A small, recent study has demonstrated that four second workouts of high intensity, repeated through the day, will counter the unhealthy sedentary behaviour of many Australians. Given “sitting is the new smoking”, and sitting jobs prevail in many industries, this finding is helpful for time-poor schedules.

Inactivity is well documented to be unhealthy. It increases risks of diabetes, heart disease and high triglycerides in our blood stream. And exercise is known to be the antidote but often we don’t fit it into our daily routines. Did you know, that the 45 and up study in NSW, show that 8 hours of sedentary behaviour accumulates cardiovascular risk (e.g. risk of heart attacks) and going to the gym for 45 minutes will only get you back to baseline level of risk that you had that morning?

High intensity interval training (HIIT) has gained popularity in recent years and has been proven to work even in elite athletes. It consists of “going all out” for short periods of time. The exercise is typically high energy expenditure and simple, such as:

  • Jogging lightly for 3 minutes, then
  • Running hard for 1 minute, then
  • Repeating this cycle 4 more times

There are many popular HIIT workouts, here’s a 10 minute one by All Out Studio:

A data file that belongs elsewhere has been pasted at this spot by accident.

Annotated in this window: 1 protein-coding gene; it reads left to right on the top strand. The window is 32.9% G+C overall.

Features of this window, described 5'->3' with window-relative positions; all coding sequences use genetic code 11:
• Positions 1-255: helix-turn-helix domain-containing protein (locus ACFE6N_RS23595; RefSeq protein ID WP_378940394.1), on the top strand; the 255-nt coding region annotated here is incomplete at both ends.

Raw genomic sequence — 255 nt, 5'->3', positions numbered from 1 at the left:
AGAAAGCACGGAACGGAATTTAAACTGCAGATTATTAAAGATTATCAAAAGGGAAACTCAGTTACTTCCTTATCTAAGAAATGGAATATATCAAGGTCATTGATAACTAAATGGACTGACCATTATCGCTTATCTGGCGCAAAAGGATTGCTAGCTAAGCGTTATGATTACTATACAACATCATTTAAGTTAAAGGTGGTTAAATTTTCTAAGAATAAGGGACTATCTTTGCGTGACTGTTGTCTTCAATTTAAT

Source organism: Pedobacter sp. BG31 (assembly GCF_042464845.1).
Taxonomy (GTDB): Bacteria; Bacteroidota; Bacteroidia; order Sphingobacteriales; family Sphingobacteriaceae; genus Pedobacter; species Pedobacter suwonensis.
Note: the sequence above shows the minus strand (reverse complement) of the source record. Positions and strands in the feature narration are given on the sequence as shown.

• Close-Grip Chest Press – 30 seconds
  • Close-Grip Chest Press with Crunch – 45 seconds
  • Close-Grip Chest Press with Crunch and Leg Lowers – 75 seconds
  • Squat Hold – 45 seconds
  • Renegade Rows – 30 seconds
  • Weighted Walkout to Renegade Row – 45 seconds
  • Weighted Walkout to Renegade Row to Knee Raise and Twist – 75 seconds
  • Squat Hold – 45 seconds
  • Dumbbell Over-the-Shoulder Chops – 30 seconds
  • Squat and Over-the-Shoulder Chops – 45 seconds
  • Squat Thrust and Over-the-Shoulder Chops – 75 seconds
  • Cooldown Stretch – 45 seconds

Here’s another one endorsed by the Mayo Clinic in the US and formulated by the so-called father of interval training (Martin Gibala, author of One Minute Workout):

  • Warm up – jumping jacks for 1 min
  • Burpees for 1 min
  • Walking on the spot for 1 min
  • Jogging with high knees for 1 min
  • Walking on the spot for 1 min
  • Split lunges and jump for 1 min
  • Walking on the spot for 1 min
  • Squat jumps for 1 min
  • Cool down – walking on the spot for 1 min

Another common HIIT is sprinting, on treadmill or at a park: the workout involves jogging for 3 minutes as warm up, then sprinting as fast as you can for 20 seconds, then walking slowly for 1 minute, then repeating 10 times over.

For a slightly more spread out workout, check out this routine: https://www.self.com/gallery/hiit-cardio-workout

Overall, high intensity interval training has shown to help people lose weight, reduce blood sugar and improve overall heart health. So whether it’s 4 minutes or 4 seconds, every bit counts!


  • https://www.smh.com.au/lifestyle/health-and-wellness/four-second-workouts-could-undo-damaging-effects-of-being-sedantary-study-20200505-p54pu1.html
  • https://www.nerdfitness.com/blog/3-hiit-workouts-for-beginners-how-to-start-interval-training/
  • https://www.menshealth.com/fitness/a25424850/best-hiit-exercises-workout/
  • https://www.eatthis.com/news-quick-workout-proven-to-work/